Janis McWilliams, RN, MSN, CDE, BC-ADM, responds: Yes, in type 1 diabetes in particular, the onset of symptoms like frequent urination and extreme thirst can be very sudden. In type 2 diabetes, the symptoms tend to come about more gradually, and sometimes there are no signs at all. People who have symptoms should contact their health care provider immediately for an accurate diagnosis. Keep in mind that these symptoms could signal other problems, too.
Occasionally, a child with hypoglycemic coma may not recover within 10 minutes, despite appropriate therapy. Under no circumstances should further treatment be given, especially intravenous glucose, until the blood glucose level is checked and still found to be subnormal. Overtreatment of hypoglycemia can lead to cerebral edema and death. If coma persists, seek other causes.

The beta cells may be another place where gene-environment interactions come into play, as suggested by the previously mentioned studies that link beta cell genes with type 2. "Only a fraction of people with insulin resistance go on to develop type 2 diabetes," says Shulman. If beta cells can produce enough insulin to overcome insulin resistance, a factor that may be genetically predetermined, then a person can stay free of diabetes. But if the beta cells don't have good genes propping them up, then diabetes is the more likely outcome in a person with substantial insulin resistance.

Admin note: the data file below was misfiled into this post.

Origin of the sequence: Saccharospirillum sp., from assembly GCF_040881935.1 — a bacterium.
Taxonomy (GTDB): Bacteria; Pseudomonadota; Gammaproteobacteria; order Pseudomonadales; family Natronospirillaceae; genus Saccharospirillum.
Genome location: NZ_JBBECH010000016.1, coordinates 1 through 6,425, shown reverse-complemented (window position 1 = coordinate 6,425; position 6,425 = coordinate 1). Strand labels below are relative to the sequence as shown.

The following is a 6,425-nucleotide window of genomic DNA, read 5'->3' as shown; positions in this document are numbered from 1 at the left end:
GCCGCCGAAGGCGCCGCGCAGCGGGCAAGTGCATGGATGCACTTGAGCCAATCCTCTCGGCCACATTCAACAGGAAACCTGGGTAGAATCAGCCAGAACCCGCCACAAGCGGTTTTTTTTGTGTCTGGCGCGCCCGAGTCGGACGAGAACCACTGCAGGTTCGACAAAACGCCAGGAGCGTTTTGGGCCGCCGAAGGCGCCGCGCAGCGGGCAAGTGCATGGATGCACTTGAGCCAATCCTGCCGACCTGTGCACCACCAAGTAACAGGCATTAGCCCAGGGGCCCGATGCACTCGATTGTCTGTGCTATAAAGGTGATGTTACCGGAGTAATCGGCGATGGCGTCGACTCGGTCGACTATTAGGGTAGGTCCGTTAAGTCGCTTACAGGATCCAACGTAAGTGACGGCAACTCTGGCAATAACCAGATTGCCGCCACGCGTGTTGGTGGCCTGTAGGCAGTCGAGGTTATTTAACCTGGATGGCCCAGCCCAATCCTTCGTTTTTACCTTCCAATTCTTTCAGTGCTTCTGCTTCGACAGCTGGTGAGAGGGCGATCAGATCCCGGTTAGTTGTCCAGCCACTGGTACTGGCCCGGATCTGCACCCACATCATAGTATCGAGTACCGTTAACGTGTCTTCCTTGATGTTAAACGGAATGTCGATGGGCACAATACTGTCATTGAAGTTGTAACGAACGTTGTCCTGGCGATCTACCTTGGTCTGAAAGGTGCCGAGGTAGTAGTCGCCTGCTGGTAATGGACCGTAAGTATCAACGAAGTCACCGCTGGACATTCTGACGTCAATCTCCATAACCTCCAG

Kidney disease: According to the Centers for Disease Control and Prevention (CDC), an estimated 33 percent of people with diabetes have chronic kidney disease. Diabetes can also damage blood vessels in the kidneys, impairing function. The kidneys play a vital role in balancing fluid levels and removing waste from the body. Kidney health is therefore vital for preserving overall health.

Since cardiovascular disease is a serious complication associated with diabetes, some have recommended blood pressure levels below 130/80 mmHg.[89] However, evidence supports less than or equal to somewhere between 140/90 mmHg to 160/100 mmHg; the only additional benefit found for blood pressure targets beneath this range was an isolated decrease in stroke risk, and this was accompanied by an increased risk of other serious adverse events.[90][91] A 2016 review found potential harm to treating lower than 140 mmHg.[92] Among medications that lower blood pressure, angiotensin converting enzyme inhibitors (ACEIs) improve outcomes in those with DM while the similar medications angiotensin receptor blockers (ARBs) do not.[93] Aspirin is also recommended for people with cardiovascular problems, however routine use of aspirin has not been found to improve outcomes in uncomplicated diabetes.[94]
FASTING GLUCOSE TEST. Blood is drawn from a vein in the patient's arm after a period at least eight hours when the patient has not eaten, usually in the morning before breakfast. The red blood cells are separated from the sample and the amount of glucose is measured in the remaining plasma. A plasma level of 7.8 mmol/L (200 mg/L) or greater can indicate diabetes. The fasting glucose test is usually repeated on another day to confirm the results.
Prediabetes is a condition in which blood glucose levels are higher than normal, but a person does not yet have diabetes. Prediabetes and high blood glucose levels are a risk factor for developing diabetes, heart disease, and other health problems. Other warning signs prediabetes may include increased urination, feeling you need to urinate more often, and/or increased thirst.